The key to making money in stocks (remember, if you're investing in funds, you're still investing in stocks) is remaining in the stock market, financial advisors say. Your length of time in the market is the best predictor of your total performance. The buy and hold strategy is exactly what it sounds like — you buy stocks that you believe will perform well over the long-term, then hold onto them for years to come.
The stock market’s average return is a cool 10% annually — better than you can find in a bank account or bonds. But many investors fail to earn that 10% simply because they don't stay invested long enough. They often move in and out of the stock market at the worst possible times, missing out on annual returns. Making money in stocks doesn't happen overnight. Some people day trade and try to turn a quick profit, but day trading comes with additional risks.
Most financial advisors will tell you that you should invest only money that you won't need for at least five years. That way, you have time to ride out market ups and downs and still make money.
For long-term investors, a market downturn can simply mean stocks and other investments are on sale. If you're not already investing, you can take advantage with one of our picks for the best investment accounts.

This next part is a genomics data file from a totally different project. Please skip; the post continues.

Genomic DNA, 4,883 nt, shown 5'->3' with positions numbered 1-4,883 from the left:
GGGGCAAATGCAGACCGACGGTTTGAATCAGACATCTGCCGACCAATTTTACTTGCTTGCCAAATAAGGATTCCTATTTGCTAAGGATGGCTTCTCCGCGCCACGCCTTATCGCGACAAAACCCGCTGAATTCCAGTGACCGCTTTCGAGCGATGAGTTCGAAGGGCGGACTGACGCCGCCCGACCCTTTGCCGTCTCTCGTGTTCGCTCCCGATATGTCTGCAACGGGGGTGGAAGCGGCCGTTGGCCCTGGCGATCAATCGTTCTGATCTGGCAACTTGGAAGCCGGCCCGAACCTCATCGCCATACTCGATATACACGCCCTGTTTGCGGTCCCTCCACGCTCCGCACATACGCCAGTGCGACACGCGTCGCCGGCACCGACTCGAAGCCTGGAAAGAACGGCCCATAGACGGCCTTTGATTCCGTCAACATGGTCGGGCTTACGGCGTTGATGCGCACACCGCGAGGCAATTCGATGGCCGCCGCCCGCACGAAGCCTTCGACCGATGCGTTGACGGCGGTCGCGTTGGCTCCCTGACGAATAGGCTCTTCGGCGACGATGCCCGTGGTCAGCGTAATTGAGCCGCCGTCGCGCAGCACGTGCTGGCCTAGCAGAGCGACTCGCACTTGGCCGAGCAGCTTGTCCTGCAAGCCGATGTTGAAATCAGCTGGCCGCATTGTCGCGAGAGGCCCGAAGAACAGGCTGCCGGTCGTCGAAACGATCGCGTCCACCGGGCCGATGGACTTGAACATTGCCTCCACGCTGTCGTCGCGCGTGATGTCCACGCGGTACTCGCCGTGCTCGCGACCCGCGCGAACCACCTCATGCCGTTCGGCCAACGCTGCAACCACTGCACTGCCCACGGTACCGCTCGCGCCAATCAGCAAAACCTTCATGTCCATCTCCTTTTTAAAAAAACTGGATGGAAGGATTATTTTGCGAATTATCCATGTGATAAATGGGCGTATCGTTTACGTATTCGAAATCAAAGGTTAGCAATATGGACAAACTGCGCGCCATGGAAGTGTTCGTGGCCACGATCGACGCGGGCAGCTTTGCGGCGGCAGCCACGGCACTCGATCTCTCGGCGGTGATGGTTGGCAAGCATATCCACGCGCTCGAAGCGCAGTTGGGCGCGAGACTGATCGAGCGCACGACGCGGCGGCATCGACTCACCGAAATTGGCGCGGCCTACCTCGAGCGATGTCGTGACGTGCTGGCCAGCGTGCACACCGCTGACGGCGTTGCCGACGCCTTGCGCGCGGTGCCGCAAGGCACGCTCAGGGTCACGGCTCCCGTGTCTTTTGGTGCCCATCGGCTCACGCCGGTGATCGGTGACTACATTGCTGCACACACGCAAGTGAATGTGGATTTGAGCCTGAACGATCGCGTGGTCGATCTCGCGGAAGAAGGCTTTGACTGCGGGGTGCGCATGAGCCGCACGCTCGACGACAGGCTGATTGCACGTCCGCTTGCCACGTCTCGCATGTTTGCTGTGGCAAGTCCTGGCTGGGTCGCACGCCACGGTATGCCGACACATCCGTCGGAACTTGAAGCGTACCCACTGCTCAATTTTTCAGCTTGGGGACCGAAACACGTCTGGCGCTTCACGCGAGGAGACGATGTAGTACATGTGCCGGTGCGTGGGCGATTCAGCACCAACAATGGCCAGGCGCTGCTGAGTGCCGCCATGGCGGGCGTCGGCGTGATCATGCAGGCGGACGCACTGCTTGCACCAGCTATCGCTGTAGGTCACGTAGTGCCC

The more time you're invested in the market, the more opportunity there is for your investments to go up. The best-performing stocks tend to increase their profits over time, and investors reward these greater earnings with a higher stock price. That higher price translates into a return for investors who own the stock.
4. Check out dividend-paying stocks
More time in the market also allows you to collect dividends, if the company pays them. If you’re trading in and out of the market on a daily, weekly or monthly basis, you can kiss those dividends goodbye because you probably won’t own the stock at the critical points on the calendar to capture the payouts. You can even invest in high-dividend exchange-traded funds (a type of fund similar to an index fund).
» Explore our list of the best brokers for stock trading
3 excuses that keep you from making money investing
The stock market is the only market where the goods go on sale and everyone becomes too afraid to buy. That may sound silly, but it’s exactly what happens when the market dips even a little, as it often does. Investors become scared and sell in a panic. Yet when prices rise, investors plunge in headlong. It’s a perfect recipe for “buying high and selling low.”